Before the New York Studio Program moved from Lower Manhattan to DUMBO, art students there used to gaze from their studios into the apartment painter Carroll Dunham shared with his wife, photo artist Laurie Simmons. Sometimes they could watch the two eating dinner. Maybe they could see the artists' daughters — Lena Dunham, who now, years later, co-writes and stars in HBO's new series Girls, and her younger sister, Grace Dunham — but the daughters don't factor into stories I've heard. Even Simmons, who has exhibited her smart photographs of paper dolls, sex dolls and dioramas in New York since 1980, barely warrants mention.
Seeing Carroll Dunham was the coup, which makes sense. For college-age artists trekking through art's past in hopes of finding out what it means to be of the present, he's an attractive pit stop. He's the solitary, obsessive artist who kept painting even after painting had begun to seem passé, who gravitates, as if unable to help himself, toward crude, adolescent, sexual imagery — his figures have penis-shaped noses, exposed assholes, caricatured breasts, often painted in cartoonish colors. Yet he has the confident hand and compositional savvy of an abstract expressionist, so everything he does, no matter how disturbing, feels serious.
A mini-retrospective of Dunham's drawings opened at Blum & Poe gallery in Culver City just a week after his daughter's show Girls debuted on HBO, and runs through May 26.
The work in the exhibition ranges from 1982, when he first began folding cartoonish, abject figures into his abstractions, up to today. Some of the funniest drawings are from the 1990s, like an untitled sketch from 1993, where a small intestine-like thing that's shaped like a gun drips down into a bigger intestine-like thing. In another, Sketches for The Alienist from 1997, an angry-looking man is inside a house that's the same shape as the man's head. Handwritten text above says, “He dedicated himself to the study and healing of himself,” but given the man's scowl, the self-study and healing must be going badly.
A series of drawings from the last few years are more squirm-inducing. In them, a naked woman, sometimes seen bent over or sprawled from behind, drags her way through a barren landscape. (If you Google “bent over lady, painting,” the first hit is a reference to Dunham, the second a bank of erotic photos.) The woman's breasts are sometimes flattened out at the side and she has very wiry black hair. Her orifices are pink and exposed, and a curator who visited the exhibition called its last room “the hole room,” where there was just “no escape.”
It's not really the subject matter or style of the drawings that cause the squirming. It's the obsessiveness. He has drawn so, so many of versions of the woman that he seems unable to stop making everyone uncomfortable.
Maybe it isn't fair to compare Dunham with his daughter, the filmmaker, writer and new TV sensation. They come from different generations, work in different media and are admirably restrained when speaking about each other in interviews, if they mention each other at all. But like her father, Lena also seems unable to stop making everyone uncomfortable.
Part of what's both compelling and really hard to watch about her writing and performance in HBO's Girls, about a group of fairly self-absorbed, just-out-of-college women navigating New York, is how she always pushes a bit too far. In episode two, Hannah, the character Lena plays, makes a rape joke in a job interview; in episode five, she drags out the interaction for far too long when she walks in on her sort-of boyfriend masturbating.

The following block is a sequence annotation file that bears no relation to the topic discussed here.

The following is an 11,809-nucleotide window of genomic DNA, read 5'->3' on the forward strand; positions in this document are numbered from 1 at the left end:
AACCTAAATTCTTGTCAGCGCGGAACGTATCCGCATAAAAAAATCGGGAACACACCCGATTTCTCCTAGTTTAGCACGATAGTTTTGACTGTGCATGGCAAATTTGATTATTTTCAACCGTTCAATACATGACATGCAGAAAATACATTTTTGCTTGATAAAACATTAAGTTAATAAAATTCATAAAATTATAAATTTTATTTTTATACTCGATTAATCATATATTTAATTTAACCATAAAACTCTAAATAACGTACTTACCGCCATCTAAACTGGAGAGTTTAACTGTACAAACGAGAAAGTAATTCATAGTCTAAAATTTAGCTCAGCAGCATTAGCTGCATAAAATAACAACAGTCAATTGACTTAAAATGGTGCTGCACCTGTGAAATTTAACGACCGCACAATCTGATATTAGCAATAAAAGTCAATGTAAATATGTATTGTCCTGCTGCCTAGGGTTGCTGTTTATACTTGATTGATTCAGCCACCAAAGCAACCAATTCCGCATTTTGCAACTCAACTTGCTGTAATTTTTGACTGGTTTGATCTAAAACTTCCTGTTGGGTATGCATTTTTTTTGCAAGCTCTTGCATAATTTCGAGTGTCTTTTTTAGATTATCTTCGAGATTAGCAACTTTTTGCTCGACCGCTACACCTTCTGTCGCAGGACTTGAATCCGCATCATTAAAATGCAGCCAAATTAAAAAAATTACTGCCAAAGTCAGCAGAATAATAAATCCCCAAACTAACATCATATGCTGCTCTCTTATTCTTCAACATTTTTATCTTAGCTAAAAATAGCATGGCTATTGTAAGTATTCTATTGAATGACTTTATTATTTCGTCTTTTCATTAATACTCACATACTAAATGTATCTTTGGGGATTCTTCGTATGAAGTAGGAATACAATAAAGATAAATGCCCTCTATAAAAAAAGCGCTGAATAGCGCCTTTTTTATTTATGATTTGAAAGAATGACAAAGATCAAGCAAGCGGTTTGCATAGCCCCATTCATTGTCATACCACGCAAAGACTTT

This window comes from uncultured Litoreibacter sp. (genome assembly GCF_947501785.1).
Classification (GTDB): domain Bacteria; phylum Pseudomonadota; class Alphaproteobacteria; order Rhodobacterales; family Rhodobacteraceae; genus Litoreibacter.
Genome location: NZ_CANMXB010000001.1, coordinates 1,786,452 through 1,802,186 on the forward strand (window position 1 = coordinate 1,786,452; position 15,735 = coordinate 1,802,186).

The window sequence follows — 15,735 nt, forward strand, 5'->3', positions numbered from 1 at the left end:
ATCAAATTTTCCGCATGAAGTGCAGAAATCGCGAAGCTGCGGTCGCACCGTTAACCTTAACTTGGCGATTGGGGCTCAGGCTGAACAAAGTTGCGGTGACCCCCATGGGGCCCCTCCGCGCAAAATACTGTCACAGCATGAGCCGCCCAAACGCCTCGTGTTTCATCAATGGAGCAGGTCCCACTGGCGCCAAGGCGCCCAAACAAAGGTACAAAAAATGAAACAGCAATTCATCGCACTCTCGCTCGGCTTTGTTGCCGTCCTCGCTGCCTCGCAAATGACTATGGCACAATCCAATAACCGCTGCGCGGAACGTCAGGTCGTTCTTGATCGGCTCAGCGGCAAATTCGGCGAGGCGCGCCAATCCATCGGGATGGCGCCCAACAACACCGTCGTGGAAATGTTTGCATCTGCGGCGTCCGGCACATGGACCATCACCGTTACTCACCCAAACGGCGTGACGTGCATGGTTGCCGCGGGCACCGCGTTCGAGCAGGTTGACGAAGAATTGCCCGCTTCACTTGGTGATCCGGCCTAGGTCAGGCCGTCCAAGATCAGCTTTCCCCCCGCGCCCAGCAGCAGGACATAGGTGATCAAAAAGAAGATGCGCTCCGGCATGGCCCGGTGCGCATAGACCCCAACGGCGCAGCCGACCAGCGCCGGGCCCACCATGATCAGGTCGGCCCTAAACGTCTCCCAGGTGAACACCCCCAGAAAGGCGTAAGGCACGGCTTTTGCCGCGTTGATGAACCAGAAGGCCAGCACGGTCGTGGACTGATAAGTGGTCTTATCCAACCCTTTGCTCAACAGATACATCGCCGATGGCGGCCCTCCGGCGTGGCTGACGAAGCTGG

Both artists seem unafraid to create work about our inner sexual fantasies. But the degree to which they implicate themselves in the work differs dramatically. “I don't choose to over-analyze my relationship to these images,” said Carroll Dunham after a recent lecture at NYU's Institute of Fine Arts, speaking specifically about the impulses behind the naked woman drawings, “because, if I do, it makes me self-conscious.”
In a recent interview with Terry Gross on Fresh Air, Lena Dunham remembered how her dad had always wanted artists he taught to wait until after grad school to exhibit their work. They needed time for private experimentation, but she's never had that kind of time. “Bad poetry I wrote in high school is on the Internet,” she says, and each character she creates, while not her, resembles her. She knows viewers of Girls will assume Hannah's insecurities somehow reflect her own, but she still doesn't spare Hannah embarrassment. In episode four, Hannah confronts her boss, who has been making sexual advances, and suggests they just have sex and get it over with. He's appalled at her forwardness, and she's confused. She thinks she's assessed the situation and taken the bull by the horns, but actually she's made a bigger mess.
Is the Carroll Dunham approach to impulse without second-guessing any bolder or braver than the Lena Dunham approach, where your artistry is wrapped in your biography, and comes with self-questioning? Is the Lena Dunham approach more honest? Probably not, but thinking about them together feels helpful somehow, like their genetic link makes it even more apparent than it already is that boundaries have changed over the past few decades. Expression with limited self-exposure feels right for a painter who went to school in the '70s, while expression that goes hand-in-hand with self-conscious self-exposure seems right for an artist who went to school in the '00s and debuted her work on YouTube.
In the future, if a group of art students covertly watch Lena Dunham eating dinner, I imagine the thrill will come from seeing “the real” version of what they've already seen on film and TV. Spying on Carroll Dunham felt like breaking into an intensely private space he's carefully protected.